World Delta variant doubles risk of COVID hospital admission: Study
The Delta strain isn't the only COVID-19 variant you're likely to hear about. Here's a list
The World Health Organization has renamed the different strains of COVID-19 to take on the first four letters of the Greek alphabet.Under the changes, the four most concerning variants take on the first four letters of the Greek alphabet — Alpha, Beta, Gamma and Delta.
The Delta coronavirus variant doubles the risk of hospitalisation compared with the previously dominant variant in the United Kingdom, but two doses of vaccine still provide strong protection, a Scottishhas found.
The study said early evidence suggested the protection from vaccines against the Delta variant, first identified in India, might be lower than against the Alpha variant, first identified in Kent, southeast England.
How the coronavirus Delta variant rampaged through India before spreading across the globe
As Delta rampaged through India undetected, doctors were confounded by the sheer scale of the virus's spread. This is how the COVID-19 variant fuelled a calamitous surge in cases before slipping beyond the country's borders.Daily confirmed infections were in the low hundreds and serological surveys, which detect COVID-19 antibodies in the blood, suggested more than half the city's population had been infected after overcoming three surges.
British Prime Minister Boris Johnson is expected to delay the ending of COVID-19 restrictions in England on Monday, following a rapid rise in cases of the Delta variant, which is also more transmissible than the Alpha variant.
The study, published in a research letter in The Lancet on Monday, looked at 19,543 community cases and 377 hospitalisations among 5.4 million people in Scotland, of which 7,723 cases and 1,234 hospitalisations were found to have the Delta variant.
Chris Robertson, professor of public health epidemiology at the University of Strathclyde, said adjusting for age and comorbidities, the Delta variant roughly doubled the risk of hospital admission, but vaccines still reduced that risk.
“If you test positive, then two doses of the vaccine or one dose for 28 days roughly reduces your risk of being admitted to hospital by 70 percent,” he told reporters.
The Doctor Who Eliminated Smallpox Says COVID-19 Is Here to Stay
In some pockets of the United States, if you squint hard enough, the coronavirus pandemic might feel like it’s almost over. Larry Brilliant would beg to disagree. With U.S. COVID-19 deaths soon to surpass the domestic toll from the great influenza of a century ago even as widely available vaccines have worked wonders, Brilliant, the epidemiologist who worked with the WHO to help eradicate smallpox and was the science adviser for the eerily prescient film Contagion, thinks there’s still plenty left to worry about—but also lots of good news to appreciate.
Two weeks after the second dose, Pfizer-BioNTech’s vaccine was found to have 79 percent protection against infection from the Delta variant, compared with 92 percent against the Alpha variant.
For Oxford-AstraZeneca’s vaccine, there was 60 percent protection against Delta compared with 73 percent for Alpha.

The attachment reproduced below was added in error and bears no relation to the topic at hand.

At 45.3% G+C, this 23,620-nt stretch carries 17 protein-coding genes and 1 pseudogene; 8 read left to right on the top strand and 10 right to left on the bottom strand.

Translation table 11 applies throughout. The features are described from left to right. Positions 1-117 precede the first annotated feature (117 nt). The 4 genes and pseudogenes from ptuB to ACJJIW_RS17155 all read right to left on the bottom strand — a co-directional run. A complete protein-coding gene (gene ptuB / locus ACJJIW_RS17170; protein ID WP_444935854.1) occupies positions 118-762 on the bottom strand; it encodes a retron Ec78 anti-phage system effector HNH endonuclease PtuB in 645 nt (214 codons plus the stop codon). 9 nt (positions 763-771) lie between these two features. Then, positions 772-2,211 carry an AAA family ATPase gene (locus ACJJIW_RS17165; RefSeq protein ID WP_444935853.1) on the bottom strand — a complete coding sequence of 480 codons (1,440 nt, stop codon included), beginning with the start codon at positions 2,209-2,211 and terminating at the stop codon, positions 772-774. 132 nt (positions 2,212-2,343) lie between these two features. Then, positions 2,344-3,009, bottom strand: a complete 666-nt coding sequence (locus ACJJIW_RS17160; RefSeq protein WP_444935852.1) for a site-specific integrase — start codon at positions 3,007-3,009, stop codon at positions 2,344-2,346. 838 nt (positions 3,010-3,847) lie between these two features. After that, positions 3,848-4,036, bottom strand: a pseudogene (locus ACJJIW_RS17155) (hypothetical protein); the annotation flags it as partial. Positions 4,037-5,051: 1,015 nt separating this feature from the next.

“The Oxford–AstraZeneca vaccine appeared less effective than the Pfizer–BioNTech vaccine in preventing SARS-CoV-2 infection in those with the Delta variant of concern,” the authors wrote in The Lancet article.
However, they added: “Given the observational nature of these data, estimates of vaccine effectiveness need to be interpreted with caution.”
Is a Deadly Surge of the Delta Variant Headed for the U.S.?
The so-called Delta variant of the coronavirus, which was first detected in India and may carry double the risk of hospitalization compared to the Alpha—or U.K. strain—can cause unusual symptoms. Some people have reported hearing loss. Others, severe gastric distress. One Mumbai cardiologist reportedly treated two COVID patients with blood clots so severe, they required amputations of fingers or feet. “Last year, we thought we had learned about our new enemy, but it changed,” Abdul Ghafur, an infectious disease physician at the Apollo Hospital in Chennai, India, told Bloomberg. “This virus has become so, so unpredictable.
The scientists said two doses of vaccine provide much better protection than one dose against the Delta variant, and a delay to easing lockdown in England would help more people get second doses and for their immune responses to build up.
“I think any sort of increase in the window of opportunity before lockdown measures are completely brought to an end will be helpful,” said Aziz Sheikh, director of the Usher Institute at the University of Edinburgh.
Foreign Secretary Dominic Raab indicated at the weekend the government wanted to use the additional time to get millions more younger people double-jabbed.
He said while the vaccines had weakened the link between infections and hospital admissions, they wanted to be sure it was “severed and broken”.
The cautious approach was, he said, necessary to ensure the unlocking was “irreversible” and that they did not have to “yo-yo back in and out of measures”.
The latest daily government figures on Monday showed another rise in infections with a further 7,742 lab-confirmed cases in the UK.
Coronavirus in Toulouse: means deployed to stem the arrival of the Variant Delta .
while the number of contaminations continues to decline, means are deployed to delay the arriving from the delta variant in the region. As on the Airbus Defense & Space website after the discovery of a case © Mourad Allili / SIPA an antigenic test before vaccination (illustration). Epidemics - While the number of contaminations continues to decline, means are deployed to delay the arrival of the delta variant in the region.